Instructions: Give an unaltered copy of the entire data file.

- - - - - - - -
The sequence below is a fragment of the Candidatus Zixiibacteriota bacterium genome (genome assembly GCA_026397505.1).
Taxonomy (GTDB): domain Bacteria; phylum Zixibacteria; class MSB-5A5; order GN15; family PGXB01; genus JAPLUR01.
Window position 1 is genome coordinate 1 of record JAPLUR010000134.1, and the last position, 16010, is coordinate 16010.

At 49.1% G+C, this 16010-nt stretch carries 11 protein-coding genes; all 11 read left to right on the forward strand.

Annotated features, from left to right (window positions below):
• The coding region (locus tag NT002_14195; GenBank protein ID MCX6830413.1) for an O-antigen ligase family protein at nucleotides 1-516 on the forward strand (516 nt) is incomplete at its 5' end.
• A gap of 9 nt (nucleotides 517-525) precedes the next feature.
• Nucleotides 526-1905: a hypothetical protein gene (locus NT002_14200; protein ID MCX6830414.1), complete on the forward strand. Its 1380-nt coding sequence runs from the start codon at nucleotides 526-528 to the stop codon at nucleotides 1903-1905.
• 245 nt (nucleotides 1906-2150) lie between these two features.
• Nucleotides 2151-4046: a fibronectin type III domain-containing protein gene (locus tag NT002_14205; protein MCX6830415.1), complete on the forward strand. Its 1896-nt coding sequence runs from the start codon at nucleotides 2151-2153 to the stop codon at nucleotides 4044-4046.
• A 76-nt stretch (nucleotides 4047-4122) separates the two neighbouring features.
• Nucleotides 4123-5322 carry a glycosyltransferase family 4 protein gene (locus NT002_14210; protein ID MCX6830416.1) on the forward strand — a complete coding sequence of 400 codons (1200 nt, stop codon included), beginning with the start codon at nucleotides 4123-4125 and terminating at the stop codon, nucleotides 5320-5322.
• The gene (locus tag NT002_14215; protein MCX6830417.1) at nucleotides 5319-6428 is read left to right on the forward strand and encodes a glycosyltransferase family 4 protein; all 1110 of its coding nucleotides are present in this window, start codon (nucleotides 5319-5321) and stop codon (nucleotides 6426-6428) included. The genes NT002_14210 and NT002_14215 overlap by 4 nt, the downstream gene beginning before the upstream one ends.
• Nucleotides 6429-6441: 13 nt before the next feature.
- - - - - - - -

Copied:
The sequence below is a fragment of the Candidatus Zixiibacteriota bacterium genome (genome assembly GCA_026397505.1).
Taxonomy (GTDB): domain Bacteria; phylum Zixibacteria; class MSB-5A5; order GN15; family PGXB01; genus JAPLUR01.
Window position 1 is genome coordinate 1 of record JAPLUR010000134.1, and the last position, 16010, is coordinate 16010.

At 49.1% G+C, this 16010-nt stretch carries 11 protein-coding genes; all 11 read left to right on the forward strand.

Annotated features, from left to right (window positions below):
• The coding region (locus tag NT002_14195; GenBank protein ID MCX6830413.1) for an O-antigen ligase family protein at nucleotides 1-516 on the forward strand (516 nt) is incomplete at its 5' end.
• A gap of 9 nt (nucleotides 517-525) precedes the next feature.
• Nucleotides 526-1905: a hypothetical protein gene (locus NT002_14200; protein ID MCX6830414.1), complete on the forward strand. Its 1380-nt coding sequence runs from the start codon at nucleotides 526-528 to the stop codon at nucleotides 1903-1905.
• 245 nt (nucleotides 1906-2150) lie between these two features.
• Nucleotides 2151-4046: a fibronectin type III domain-containing protein gene (locus tag NT002_14205; protein MCX6830415.1), complete on the forward strand. Its 1896-nt coding sequence runs from the start codon at nucleotides 2151-2153 to the stop codon at nucleotides 4044-4046.
• A 76-nt stretch (nucleotides 4047-4122) separates the two neighbouring features.
• Nucleotides 4123-5322 carry a glycosyltransferase family 4 protein gene (locus NT002_14210; protein ID MCX6830416.1) on the forward strand — a complete coding sequence of 400 codons (1200 nt, stop codon included), beginning with the start codon at nucleotides 4123-4125 and terminating at the stop codon, nucleotides 5320-5322.
• The gene (locus tag NT002_14215; protein MCX6830417.1) at nucleotides 5319-6428 is read left to right on the forward strand and encodes a glycosyltransferase family 4 protein; all 1110 of its coding nucleotides are present in this window, start codon (nucleotides 5319-5321) and stop codon (nucleotides 6426-6428) included. The genes NT002_14210 and NT002_14215 overlap by 4 nt, the downstream gene beginning before the upstream one ends.
• Nucleotides 6429-6441: 13 nt before the next feature.